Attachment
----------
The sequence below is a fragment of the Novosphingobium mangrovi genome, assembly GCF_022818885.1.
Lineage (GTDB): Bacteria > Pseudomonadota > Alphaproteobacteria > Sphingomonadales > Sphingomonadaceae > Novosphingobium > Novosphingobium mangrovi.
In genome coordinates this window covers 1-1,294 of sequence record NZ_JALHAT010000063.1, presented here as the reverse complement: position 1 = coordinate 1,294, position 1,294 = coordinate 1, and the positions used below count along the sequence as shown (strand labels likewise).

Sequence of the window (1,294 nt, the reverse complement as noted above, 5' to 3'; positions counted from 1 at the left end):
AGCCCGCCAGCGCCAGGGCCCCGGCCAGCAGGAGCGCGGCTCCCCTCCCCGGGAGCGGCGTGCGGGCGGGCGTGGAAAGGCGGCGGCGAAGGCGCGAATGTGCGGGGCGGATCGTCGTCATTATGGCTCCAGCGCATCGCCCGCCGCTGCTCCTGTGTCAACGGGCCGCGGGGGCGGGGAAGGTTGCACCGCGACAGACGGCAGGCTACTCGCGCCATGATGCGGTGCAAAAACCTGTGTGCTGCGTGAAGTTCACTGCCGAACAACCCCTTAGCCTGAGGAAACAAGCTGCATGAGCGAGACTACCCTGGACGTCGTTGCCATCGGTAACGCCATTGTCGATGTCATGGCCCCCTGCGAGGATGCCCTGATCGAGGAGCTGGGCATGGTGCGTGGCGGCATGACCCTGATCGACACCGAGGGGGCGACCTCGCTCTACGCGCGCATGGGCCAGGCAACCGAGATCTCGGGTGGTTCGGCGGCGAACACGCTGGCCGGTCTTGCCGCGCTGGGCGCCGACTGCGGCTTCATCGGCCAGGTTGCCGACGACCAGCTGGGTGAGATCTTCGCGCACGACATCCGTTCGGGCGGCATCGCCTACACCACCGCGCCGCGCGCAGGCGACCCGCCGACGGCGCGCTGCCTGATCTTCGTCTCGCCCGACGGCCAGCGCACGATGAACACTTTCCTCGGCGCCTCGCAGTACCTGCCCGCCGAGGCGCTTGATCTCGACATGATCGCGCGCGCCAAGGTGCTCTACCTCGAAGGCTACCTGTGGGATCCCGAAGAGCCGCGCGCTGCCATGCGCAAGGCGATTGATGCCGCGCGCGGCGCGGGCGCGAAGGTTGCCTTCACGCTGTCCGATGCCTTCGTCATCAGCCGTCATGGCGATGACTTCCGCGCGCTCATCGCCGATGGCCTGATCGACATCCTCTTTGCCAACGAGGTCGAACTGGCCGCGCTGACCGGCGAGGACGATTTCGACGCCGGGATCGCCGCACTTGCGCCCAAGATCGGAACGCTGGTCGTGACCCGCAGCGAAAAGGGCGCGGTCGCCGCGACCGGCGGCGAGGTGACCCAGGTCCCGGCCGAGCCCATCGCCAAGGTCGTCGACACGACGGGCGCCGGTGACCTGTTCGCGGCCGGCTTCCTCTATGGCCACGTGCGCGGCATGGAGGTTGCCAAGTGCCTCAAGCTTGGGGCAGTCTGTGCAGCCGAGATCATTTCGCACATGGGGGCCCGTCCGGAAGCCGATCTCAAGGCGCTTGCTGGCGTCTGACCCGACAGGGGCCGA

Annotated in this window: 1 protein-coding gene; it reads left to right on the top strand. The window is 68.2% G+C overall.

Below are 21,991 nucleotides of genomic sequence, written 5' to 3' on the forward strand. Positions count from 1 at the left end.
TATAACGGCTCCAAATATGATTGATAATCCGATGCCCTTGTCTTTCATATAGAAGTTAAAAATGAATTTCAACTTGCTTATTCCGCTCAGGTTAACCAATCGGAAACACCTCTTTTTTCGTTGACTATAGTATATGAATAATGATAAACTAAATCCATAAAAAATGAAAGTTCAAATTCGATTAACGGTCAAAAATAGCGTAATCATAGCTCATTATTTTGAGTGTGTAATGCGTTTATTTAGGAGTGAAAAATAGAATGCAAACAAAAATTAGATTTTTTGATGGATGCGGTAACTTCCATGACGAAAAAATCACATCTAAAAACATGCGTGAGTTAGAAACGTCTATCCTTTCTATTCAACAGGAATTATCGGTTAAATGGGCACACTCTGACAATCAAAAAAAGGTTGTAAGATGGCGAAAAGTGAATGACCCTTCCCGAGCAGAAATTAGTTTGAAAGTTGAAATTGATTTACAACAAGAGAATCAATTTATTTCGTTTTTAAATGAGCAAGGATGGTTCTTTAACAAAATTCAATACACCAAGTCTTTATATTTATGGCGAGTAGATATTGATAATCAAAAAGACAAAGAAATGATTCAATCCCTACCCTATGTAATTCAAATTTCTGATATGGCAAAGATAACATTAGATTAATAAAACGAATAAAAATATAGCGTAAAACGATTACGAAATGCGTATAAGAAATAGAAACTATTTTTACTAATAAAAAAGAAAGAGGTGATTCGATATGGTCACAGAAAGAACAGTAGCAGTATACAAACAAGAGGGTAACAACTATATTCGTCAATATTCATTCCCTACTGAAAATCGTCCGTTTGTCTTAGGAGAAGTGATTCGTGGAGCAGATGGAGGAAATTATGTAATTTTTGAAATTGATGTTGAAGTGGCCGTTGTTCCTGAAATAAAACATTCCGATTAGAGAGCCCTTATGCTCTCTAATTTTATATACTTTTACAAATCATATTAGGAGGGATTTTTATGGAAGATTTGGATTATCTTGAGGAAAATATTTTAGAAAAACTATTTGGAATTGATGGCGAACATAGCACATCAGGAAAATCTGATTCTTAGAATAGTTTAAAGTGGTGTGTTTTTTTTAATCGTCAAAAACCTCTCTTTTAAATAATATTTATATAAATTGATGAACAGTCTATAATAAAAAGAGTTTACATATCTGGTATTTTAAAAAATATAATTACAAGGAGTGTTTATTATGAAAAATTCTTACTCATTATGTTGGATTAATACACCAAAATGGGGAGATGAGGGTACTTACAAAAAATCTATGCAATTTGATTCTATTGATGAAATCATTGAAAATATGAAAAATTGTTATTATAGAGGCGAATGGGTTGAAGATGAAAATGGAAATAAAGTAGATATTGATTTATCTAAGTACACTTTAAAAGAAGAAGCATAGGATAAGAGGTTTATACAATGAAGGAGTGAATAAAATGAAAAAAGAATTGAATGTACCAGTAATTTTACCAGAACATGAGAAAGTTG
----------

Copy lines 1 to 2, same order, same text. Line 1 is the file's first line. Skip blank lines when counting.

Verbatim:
The sequence below is a fragment of the Novosphingobium mangrovi genome, assembly GCF_022818885.1.
Lineage (GTDB): Bacteria > Pseudomonadota > Alphaproteobacteria > Sphingomonadales > Sphingomonadaceae > Novosphingobium > Novosphingobium mangrovi.